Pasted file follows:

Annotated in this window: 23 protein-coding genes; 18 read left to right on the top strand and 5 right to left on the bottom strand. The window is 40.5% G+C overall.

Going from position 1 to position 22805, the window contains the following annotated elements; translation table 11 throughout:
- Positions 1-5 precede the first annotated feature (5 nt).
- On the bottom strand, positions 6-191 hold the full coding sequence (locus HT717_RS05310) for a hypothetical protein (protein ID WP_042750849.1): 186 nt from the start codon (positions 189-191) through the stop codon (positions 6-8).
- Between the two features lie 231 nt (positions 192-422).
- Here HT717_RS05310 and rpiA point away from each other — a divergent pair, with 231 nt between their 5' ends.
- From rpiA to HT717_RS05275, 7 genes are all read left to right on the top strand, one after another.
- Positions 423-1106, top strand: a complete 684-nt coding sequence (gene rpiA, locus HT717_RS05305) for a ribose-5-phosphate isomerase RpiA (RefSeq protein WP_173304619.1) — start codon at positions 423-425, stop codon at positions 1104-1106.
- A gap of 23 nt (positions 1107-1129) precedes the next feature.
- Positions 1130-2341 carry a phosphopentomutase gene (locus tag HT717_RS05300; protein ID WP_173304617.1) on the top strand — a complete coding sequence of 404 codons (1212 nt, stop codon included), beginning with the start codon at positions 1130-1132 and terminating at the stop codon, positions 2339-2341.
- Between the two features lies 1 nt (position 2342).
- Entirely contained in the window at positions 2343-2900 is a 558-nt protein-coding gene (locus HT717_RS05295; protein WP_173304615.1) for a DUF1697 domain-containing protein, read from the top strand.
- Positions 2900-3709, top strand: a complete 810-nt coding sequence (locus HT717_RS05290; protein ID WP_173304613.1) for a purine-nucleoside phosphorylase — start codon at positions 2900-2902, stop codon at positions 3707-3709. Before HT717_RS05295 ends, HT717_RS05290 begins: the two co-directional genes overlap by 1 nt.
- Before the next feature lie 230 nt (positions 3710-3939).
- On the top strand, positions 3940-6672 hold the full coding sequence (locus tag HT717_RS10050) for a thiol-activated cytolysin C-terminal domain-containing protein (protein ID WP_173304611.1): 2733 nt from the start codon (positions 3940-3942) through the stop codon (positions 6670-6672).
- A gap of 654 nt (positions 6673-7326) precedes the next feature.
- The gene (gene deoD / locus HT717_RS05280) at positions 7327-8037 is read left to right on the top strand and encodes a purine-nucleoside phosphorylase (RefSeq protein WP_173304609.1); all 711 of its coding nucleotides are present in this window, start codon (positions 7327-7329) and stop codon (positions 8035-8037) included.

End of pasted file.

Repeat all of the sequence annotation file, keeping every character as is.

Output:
Annotated in this window: 23 protein-coding genes; 18 read left to right on the top strand and 5 right to left on the bottom strand. The window is 40.5% G+C overall.

Going from position 1 to position 22805, the window contains the following annotated elements; translation table 11 throughout:
- Positions 1-5 precede the first annotated feature (5 nt).
- On the bottom strand, positions 6-191 hold the full coding sequence (locus HT717_RS05310) for a hypothetical protein (protein ID WP_042750849.1): 186 nt from the start codon (positions 189-191) through the stop codon (positions 6-8).
- Between the two features lie 231 nt (positions 192-422).
- Here HT717_RS05310 and rpiA point away from each other — a divergent pair, with 231 nt between their 5' ends.
- From rpiA to HT717_RS05275, 7 genes are all read left to right on the top strand, one after another.
- Positions 423-1106, top strand: a complete 684-nt coding sequence (gene rpiA, locus HT717_RS05305) for a ribose-5-phosphate isomerase RpiA (RefSeq protein WP_173304619.1) — start codon at positions 423-425, stop codon at positions 1104-1106.
- A gap of 23 nt (positions 1107-1129) precedes the next feature.
- Positions 1130-2341 carry a phosphopentomutase gene (locus tag HT717_RS05300; protein ID WP_173304617.1) on the top strand — a complete coding sequence of 404 codons (1212 nt, stop codon included), beginning with the start codon at positions 1130-1132 and terminating at the stop codon, positions 2339-2341.
- Between the two features lies 1 nt (position 2342).
- Entirely contained in the window at positions 2343-2900 is a 558-nt protein-coding gene (locus HT717_RS05295; protein WP_173304615.1) for a DUF1697 domain-containing protein, read from the top strand.
- Positions 2900-3709, top strand: a complete 810-nt coding sequence (locus HT717_RS05290; protein ID WP_173304613.1) for a purine-nucleoside phosphorylase — start codon at positions 2900-2902, stop codon at positions 3707-3709. Before HT717_RS05295 ends, HT717_RS05290 begins: the two co-directional genes overlap by 1 nt.
- Before the next feature lie 230 nt (positions 3710-3939).
- On the top strand, positions 3940-6672 hold the full coding sequence (locus tag HT717_RS10050) for a thiol-activated cytolysin C-terminal domain-containing protein (protein ID WP_173304611.1): 2733 nt from the start codon (positions 3940-3942) through the stop codon (positions 6670-6672).
- A gap of 654 nt (positions 6673-7326) precedes the next feature.
- The gene (gene deoD / locus HT717_RS05280) at positions 7327-8037 is read left to right on the top strand and encodes a purine-nucleoside phosphorylase (RefSeq protein WP_173304609.1); all 711 of its coding nucleotides are present in this window, start codon (positions 7327-7329) and stop codon (positions 8035-8037) included.